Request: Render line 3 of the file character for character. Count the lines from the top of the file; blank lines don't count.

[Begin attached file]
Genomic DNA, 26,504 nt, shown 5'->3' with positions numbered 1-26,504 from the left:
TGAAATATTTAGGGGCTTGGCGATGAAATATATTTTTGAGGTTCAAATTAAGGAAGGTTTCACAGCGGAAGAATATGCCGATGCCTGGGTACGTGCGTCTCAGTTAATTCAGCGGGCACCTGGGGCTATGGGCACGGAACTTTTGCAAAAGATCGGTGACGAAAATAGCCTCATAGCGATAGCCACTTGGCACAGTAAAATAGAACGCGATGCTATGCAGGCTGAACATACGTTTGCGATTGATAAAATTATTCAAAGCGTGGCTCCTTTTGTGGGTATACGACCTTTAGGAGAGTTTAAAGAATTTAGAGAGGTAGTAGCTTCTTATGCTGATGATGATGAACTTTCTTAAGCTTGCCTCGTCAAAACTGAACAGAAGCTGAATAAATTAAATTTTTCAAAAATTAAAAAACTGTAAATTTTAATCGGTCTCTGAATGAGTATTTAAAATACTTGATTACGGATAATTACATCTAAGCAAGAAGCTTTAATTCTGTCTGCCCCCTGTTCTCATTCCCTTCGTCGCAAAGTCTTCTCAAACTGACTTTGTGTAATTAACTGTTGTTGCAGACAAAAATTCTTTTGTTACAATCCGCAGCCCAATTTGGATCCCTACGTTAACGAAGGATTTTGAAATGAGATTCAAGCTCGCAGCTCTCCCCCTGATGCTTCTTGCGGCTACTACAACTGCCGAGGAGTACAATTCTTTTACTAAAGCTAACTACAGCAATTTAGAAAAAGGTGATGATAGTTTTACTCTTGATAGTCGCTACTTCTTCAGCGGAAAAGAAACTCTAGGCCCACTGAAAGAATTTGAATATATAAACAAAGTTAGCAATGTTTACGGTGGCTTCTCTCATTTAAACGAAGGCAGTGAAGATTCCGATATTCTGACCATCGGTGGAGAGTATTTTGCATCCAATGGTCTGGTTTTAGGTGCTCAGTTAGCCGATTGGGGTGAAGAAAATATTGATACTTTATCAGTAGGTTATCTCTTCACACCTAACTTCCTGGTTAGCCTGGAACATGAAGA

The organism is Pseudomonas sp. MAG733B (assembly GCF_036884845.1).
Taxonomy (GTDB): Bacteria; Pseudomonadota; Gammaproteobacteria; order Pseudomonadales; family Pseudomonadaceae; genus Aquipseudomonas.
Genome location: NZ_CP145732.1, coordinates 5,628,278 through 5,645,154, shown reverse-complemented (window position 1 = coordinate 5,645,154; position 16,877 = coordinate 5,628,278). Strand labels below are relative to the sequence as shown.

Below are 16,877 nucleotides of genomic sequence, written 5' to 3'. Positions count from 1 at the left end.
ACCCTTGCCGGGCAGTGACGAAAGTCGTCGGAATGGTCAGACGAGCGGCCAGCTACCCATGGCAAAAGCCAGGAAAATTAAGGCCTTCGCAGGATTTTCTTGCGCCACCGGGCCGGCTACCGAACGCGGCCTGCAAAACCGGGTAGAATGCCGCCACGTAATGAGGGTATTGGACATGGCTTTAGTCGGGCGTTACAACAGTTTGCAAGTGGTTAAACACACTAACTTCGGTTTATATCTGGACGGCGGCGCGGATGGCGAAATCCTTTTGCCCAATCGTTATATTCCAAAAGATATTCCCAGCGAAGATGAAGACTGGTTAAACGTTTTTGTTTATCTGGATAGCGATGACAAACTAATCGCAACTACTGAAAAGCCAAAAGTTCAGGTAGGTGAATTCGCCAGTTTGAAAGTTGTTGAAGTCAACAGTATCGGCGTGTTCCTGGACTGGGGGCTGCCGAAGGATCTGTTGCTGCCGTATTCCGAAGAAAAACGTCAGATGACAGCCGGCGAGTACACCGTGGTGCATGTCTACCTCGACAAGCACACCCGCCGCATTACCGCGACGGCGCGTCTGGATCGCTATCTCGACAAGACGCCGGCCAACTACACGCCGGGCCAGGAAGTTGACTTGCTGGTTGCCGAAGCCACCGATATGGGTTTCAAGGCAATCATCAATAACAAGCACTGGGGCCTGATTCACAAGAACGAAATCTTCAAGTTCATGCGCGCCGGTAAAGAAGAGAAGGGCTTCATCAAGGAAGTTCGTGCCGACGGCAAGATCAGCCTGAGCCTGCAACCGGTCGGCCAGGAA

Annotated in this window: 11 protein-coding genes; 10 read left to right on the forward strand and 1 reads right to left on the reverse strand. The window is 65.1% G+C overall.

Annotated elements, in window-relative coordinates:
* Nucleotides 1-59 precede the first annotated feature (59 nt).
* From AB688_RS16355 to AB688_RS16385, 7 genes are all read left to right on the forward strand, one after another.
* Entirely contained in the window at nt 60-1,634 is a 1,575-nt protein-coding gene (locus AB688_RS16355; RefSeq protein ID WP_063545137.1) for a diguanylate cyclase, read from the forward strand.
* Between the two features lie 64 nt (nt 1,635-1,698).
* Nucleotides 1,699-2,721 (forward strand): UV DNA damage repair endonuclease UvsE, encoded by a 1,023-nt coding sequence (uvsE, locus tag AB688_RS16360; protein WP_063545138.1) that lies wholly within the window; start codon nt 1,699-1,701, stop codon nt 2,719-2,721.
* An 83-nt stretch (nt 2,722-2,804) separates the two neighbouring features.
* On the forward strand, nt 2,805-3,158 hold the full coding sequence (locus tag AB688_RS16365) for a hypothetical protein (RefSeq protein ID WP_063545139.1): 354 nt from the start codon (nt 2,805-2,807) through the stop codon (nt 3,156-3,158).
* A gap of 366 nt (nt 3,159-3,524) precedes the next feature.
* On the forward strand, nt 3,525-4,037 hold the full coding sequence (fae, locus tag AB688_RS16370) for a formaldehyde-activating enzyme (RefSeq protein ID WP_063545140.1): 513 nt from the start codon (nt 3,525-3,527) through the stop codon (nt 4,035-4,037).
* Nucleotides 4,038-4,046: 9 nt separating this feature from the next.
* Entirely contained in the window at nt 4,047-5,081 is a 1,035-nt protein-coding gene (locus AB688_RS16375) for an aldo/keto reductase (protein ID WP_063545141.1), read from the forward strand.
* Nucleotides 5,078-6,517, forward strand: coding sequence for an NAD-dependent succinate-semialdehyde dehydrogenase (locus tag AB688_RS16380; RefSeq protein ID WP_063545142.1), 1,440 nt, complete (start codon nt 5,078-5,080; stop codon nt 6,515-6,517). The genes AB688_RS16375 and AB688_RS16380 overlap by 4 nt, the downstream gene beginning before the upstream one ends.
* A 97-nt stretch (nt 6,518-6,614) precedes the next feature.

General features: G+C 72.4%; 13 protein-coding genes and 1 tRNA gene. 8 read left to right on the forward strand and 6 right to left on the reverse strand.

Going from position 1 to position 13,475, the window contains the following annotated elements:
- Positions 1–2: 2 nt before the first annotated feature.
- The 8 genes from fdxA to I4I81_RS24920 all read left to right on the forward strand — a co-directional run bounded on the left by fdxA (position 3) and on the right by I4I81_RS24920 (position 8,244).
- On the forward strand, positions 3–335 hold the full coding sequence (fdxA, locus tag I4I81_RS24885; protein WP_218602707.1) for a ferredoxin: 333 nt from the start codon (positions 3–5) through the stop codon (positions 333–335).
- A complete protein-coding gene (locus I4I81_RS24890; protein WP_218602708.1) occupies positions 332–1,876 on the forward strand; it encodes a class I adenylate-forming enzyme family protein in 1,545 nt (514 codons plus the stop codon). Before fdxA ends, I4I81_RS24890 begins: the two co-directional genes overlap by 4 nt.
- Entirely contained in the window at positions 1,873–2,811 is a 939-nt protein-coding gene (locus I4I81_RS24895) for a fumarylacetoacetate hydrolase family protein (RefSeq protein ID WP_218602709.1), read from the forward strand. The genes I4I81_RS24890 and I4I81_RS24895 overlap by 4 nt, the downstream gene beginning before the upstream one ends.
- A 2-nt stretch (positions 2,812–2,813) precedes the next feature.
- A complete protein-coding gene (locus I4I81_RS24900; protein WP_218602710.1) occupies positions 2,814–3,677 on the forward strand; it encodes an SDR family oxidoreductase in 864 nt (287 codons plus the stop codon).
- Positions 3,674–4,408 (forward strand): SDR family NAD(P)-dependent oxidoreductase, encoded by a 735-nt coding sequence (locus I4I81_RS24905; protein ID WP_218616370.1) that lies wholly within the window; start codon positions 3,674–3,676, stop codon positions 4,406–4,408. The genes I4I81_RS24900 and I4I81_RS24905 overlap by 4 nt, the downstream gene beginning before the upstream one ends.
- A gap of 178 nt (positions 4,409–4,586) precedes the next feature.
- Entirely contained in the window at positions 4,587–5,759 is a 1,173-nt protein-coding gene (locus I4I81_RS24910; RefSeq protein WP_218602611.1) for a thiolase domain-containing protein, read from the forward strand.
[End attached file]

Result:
The organism is Pseudomonas sp. MAG733B (assembly GCF_036884845.1).